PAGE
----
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Re: [PATCH v1 0/3] util/oslib-posix: Support MADV_POPULATE_WRITE for os_

From: David Hildenbrand
Subject: Re: [PATCH v1 0/3] util/oslib-posix: Support MADV_POPULATE_WRITE for os_mem_prealloc()
Date: Wed, 21 Jul 2021 10:23:55 +0200
User-agent: Mozilla/5.0 (X11; Linux x86_64; rv:78.0) Gecko/20100101 Thunderbird/78.11.0

On 20.07.21 16:45, Daniel P. Berrangé wrote:
On Wed, Jul 14, 2021 at 01:23:03PM +0200, David Hildenbrand wrote:
#1 adds support for MADV_POPULATE_WRITE, #2 cleans up the code to avoid
global variables and prepare for concurrency and #3 makes os_mem_prealloc()
safe to be called from multiple threads concurrently.

Details regarding MADV_POPULATE_WRITE can be found in introducing upstream
Linux commit 4ca9b3859dac ("mm/madvise: introduce
MADV_POPULATE_(READ|WRITE) to prefault page tables") and in the latest man
page patch [1].

Looking at that commit message, I see your caveat about POPULATE_WRITE
used together with shared file mappings, causing an undesirable glut
of dirty pages that needs to be flushed back to the underlying storage.

Is this something we need to be concerned with for the hostmem-file.c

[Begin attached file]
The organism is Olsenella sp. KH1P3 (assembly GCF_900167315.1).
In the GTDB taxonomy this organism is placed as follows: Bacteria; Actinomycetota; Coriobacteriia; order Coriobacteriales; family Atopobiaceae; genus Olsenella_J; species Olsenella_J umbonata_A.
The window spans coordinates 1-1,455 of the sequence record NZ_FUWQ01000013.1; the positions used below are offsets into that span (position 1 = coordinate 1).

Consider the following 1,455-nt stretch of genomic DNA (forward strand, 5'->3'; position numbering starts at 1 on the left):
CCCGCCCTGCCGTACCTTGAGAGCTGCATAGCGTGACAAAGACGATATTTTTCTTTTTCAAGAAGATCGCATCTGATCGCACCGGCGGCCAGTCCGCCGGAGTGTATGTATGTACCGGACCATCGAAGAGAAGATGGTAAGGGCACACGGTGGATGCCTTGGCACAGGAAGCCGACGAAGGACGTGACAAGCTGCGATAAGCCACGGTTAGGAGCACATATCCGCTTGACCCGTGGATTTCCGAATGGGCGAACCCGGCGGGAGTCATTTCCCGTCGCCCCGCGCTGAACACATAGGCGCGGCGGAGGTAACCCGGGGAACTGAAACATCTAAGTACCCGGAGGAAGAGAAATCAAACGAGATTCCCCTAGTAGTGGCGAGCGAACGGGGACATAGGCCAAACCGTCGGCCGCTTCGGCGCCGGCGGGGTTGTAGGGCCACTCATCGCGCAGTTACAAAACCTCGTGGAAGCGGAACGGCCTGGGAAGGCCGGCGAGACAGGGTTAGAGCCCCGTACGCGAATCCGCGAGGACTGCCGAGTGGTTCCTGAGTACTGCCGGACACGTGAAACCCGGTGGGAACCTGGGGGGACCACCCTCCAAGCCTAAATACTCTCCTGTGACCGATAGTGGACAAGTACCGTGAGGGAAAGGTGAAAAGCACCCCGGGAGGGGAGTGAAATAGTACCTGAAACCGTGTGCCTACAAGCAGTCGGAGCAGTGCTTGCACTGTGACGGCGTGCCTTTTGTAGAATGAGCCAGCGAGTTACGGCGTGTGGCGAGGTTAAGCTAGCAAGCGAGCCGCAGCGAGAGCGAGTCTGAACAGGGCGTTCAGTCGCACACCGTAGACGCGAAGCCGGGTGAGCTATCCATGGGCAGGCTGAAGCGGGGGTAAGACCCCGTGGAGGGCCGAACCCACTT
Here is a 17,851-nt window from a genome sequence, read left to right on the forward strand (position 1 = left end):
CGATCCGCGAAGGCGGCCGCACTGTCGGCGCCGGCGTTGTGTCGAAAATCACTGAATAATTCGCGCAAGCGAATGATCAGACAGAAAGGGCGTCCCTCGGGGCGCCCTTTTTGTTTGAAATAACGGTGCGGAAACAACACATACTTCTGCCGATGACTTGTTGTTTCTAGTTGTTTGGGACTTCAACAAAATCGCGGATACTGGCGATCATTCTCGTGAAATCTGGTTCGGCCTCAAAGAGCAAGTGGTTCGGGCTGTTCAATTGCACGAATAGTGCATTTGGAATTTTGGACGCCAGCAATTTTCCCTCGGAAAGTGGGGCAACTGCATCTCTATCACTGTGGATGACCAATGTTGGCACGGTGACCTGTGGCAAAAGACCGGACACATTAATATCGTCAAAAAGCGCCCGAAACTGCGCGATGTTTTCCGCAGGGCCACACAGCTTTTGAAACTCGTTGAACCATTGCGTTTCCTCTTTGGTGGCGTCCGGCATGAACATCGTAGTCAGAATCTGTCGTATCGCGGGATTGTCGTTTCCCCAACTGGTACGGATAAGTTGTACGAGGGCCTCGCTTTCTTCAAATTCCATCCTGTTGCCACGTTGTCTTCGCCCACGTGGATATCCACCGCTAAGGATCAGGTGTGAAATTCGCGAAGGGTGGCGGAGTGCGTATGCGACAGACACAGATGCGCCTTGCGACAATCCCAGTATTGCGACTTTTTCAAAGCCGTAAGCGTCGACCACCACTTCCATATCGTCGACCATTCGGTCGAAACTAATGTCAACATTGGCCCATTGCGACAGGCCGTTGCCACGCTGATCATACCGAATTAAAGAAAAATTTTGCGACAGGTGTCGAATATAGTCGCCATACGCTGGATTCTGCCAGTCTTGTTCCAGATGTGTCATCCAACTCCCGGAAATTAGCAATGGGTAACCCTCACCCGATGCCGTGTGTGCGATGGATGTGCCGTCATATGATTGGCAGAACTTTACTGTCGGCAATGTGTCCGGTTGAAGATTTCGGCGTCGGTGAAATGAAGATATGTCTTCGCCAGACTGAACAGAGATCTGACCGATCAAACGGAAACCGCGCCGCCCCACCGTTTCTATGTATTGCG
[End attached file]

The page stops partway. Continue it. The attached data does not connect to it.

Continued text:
implementation ? While it is mostly used to point to files on tmpfs
or hugetlbfs, I think users do something point it to a plain file
on a normal filesystem.  So will we need to optimize to use the
fallocate+POPULATE_READ combination at some point ?

In the future, it might make sense to use fallocate() only when it comes to shared file mappings.

AFAIKS os_mem_prealloc() currently serves the following purposes:

1) Preallocate anonymous memory or backend storage (file, hugetlbfs, ...)
2) Apply mbind() policy, preallocating it from the right node when applicable.
3) Prefault page tables

For shared mappings, it's a little bit difficult, though: mbind() does not seem to work on shared mappings (which to some degree makes logically sense, but I don't think QEMU users are aware that it is like that): "The specified policy will be ignored for any MAP_SHARED mappings in the specified memory range. Rather the pages will be allocated according to the memory policy of the thread that caused the page to be allocated. Again, this may not be the thread that called mbind()."

So 2) does not apply. A simple fallocate() can get 1) done more efficiently.

So if we want to use MADV_POPULATE_READ completely depends on whether we want 3). It can make sense to prefault page tables for RT workloads, however, there is usually nothing stopping the OS from clearing the page cache and requiring a refault later -- except with mlock.

So whether we want fallocate() or fallocate()+MADV_POPULATE_READ for shared file mappings really depends on the use case, and on the system setup. If the system won't immediately free up the page cache and undo what MADV_POPULATE_READ did, it might make sense to use it.

Long story short: it's complicated :)


David / dhildenb

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